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Two Syrian Orthodox prelates denied entry to Britain

By Sarah Mac Donald - 06 December, 2016

Mor Nicodemus Daoud Sharaf © Safin Hamed

Mor Nicodemus Daoud Sharaf © Safin Hamed

It has emerged that two leading Syrian Orthodox prelates were denied visas by Britain recently, preventing them from attending the dedication of St Thomas Cathedral, the first Syriac Orthodox cathedral in London.

Archbishops Nicodemus Daoud Sharaf and Timothy Mosa Alshamany are now living in Iraqi Kurdistan because their dioceses in Syria have been overrun by ISIS.

British government officials said the Orthodox prelates could not demonstrate that they had sufficient financial resources to support themselves during their visit and expressed fears that they might have filed for asylum.

The ceremony of consecration took place on 24 November at the new cathedral in Acton, west London.

It was hosted by Mor Athanasius Toma Dawod. The Patriarch of Antioch and All the East, Mor Ignatius Aphrem II, who was in Ireland last week to highlight the need for peace and dialogue in Syria, was also present.

The Archbishop of Mosul, Mor Nicodemus Daoud Sharaf, and Mor Timothy Mosa Alshamany, the Archbishop of St Matthew’s, north of Mosul, were denied visas. A third archbishop, Mor Selwanos Boutros Alnemeh of Homs and Hama in Syria, tried to apply for a visa online, but was told by the British Embassy in Lebanon that he was unlikely to succeed as a Syrian national.


In a statement, the Barnabus Fund, a charity for persecuted Christians said, “These senior church leaders, whose members are experiencing genocide, were denied visas to attend the consecration of the cathedral, which provides spiritual care for some of their flock who have obtained refuge in the UK.”

The charity said UK visas had been granted to Muslim clerics from Pakistan who had praised the killer of a politician who campaigned to protect Christians from blasphemy laws.

Prince Charles was the guest of honour at the consecration of the new St Thomas Cathedral. He addressed the congregation and told them its opening was “deeply encouraging” as Christians were going through “appalling suffering” in Iraq and Syria.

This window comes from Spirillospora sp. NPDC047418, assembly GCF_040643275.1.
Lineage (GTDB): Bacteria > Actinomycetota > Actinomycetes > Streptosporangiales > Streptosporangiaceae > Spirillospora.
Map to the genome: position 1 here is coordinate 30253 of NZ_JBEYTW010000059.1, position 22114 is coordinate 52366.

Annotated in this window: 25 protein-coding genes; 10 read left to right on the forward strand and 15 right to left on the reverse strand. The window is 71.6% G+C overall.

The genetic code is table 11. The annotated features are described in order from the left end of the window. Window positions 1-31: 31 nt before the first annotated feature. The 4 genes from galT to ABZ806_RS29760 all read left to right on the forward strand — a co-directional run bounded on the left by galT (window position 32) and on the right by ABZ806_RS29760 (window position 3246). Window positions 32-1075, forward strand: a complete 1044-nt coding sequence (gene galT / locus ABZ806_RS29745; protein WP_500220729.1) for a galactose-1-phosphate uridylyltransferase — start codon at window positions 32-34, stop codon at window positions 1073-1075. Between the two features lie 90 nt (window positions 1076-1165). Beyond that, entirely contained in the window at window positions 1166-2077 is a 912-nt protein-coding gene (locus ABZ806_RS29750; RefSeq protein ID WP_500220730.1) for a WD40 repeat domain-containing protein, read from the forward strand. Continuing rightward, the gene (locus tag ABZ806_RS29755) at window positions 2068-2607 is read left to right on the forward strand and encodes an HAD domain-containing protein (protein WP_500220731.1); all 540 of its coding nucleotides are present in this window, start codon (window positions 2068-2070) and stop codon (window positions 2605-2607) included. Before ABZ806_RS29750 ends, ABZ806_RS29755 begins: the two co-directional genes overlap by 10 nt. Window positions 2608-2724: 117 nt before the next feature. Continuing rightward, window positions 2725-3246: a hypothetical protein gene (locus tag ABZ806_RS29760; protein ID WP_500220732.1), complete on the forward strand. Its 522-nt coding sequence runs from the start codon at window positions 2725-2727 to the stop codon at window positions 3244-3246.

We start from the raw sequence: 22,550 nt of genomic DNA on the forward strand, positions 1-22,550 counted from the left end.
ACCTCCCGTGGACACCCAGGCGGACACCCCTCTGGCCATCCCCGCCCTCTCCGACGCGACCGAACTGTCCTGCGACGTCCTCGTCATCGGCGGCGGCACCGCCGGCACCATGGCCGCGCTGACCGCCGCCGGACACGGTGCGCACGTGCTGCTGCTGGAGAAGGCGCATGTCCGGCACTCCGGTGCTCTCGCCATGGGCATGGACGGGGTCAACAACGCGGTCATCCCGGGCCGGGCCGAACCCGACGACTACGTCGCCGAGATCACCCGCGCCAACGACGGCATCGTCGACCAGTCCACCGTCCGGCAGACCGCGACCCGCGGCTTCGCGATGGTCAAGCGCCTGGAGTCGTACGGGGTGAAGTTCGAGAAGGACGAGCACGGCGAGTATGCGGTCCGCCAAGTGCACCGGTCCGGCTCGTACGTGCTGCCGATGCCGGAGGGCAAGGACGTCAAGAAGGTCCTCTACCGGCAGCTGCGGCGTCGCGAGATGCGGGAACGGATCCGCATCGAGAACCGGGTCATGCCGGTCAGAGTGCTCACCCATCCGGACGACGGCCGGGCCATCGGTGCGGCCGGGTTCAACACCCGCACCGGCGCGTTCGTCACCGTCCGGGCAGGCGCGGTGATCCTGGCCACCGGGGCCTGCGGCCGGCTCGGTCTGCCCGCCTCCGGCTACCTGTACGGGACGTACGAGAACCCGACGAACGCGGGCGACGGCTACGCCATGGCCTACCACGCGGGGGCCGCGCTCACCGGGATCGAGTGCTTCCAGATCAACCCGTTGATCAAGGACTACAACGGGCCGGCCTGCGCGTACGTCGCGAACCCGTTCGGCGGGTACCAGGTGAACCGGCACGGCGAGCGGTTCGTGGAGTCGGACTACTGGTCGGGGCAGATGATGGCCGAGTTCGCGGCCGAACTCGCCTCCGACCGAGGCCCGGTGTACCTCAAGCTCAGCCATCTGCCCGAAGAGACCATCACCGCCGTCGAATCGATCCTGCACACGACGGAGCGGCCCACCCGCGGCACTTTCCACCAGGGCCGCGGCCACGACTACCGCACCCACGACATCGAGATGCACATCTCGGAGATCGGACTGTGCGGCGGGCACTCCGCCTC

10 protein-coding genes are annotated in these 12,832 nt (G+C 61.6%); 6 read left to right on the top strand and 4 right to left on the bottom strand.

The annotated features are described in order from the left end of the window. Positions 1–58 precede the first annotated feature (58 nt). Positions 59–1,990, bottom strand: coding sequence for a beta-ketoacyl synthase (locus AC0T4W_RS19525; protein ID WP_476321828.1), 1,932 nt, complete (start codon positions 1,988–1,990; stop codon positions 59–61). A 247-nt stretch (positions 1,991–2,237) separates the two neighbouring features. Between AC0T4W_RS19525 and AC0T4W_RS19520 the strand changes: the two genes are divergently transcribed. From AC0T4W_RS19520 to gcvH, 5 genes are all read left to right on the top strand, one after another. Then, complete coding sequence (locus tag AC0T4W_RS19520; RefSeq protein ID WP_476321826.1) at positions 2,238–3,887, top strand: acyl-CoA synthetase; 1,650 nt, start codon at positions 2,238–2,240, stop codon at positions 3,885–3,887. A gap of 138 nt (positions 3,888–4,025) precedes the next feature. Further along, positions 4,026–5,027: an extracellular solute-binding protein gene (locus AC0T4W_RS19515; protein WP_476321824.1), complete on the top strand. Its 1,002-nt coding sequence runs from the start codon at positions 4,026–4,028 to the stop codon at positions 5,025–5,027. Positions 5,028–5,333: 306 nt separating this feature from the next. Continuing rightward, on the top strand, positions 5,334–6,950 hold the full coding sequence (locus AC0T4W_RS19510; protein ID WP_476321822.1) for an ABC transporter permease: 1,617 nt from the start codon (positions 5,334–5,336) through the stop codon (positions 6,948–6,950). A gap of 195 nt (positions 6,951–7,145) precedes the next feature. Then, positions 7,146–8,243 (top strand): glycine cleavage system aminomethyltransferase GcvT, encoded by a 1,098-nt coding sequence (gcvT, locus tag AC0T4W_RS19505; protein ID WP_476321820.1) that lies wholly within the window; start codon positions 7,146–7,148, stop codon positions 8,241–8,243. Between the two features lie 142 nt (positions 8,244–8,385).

The UK Prime Minister, Theresa May, sent a letter to be read out to the congregation in which she spoke of how “the appalling violence that has afflicted so many areas of the Middle East reminds us how fortunate we are to live in a country where different religious beliefs are not only tolerated, but welcomed”.

The areas of each of three bishops have been taken over by Islamic State, and Christians have been executed or forced to accept ‘dhimmitude’ and pay fines. Churches there have been either destroyed or converted into mosques.

According to Independent Catholic News, the Archbishop of Mosul was in fact the last senior churchman to leave Mosul in July 2014 when IS seized it. His cathedral is now a mosque.

Dr Martin Parsons of the Barnabas Fund, which has helped more than 8,000 Christians escape persecution at the hands of IS, said it was “unbelievable that these persecuted Christians who come from the cradle of Christianity are being told there is no room at the inn, when the UK is offering a welcome to Islamists who persecute Christians.”

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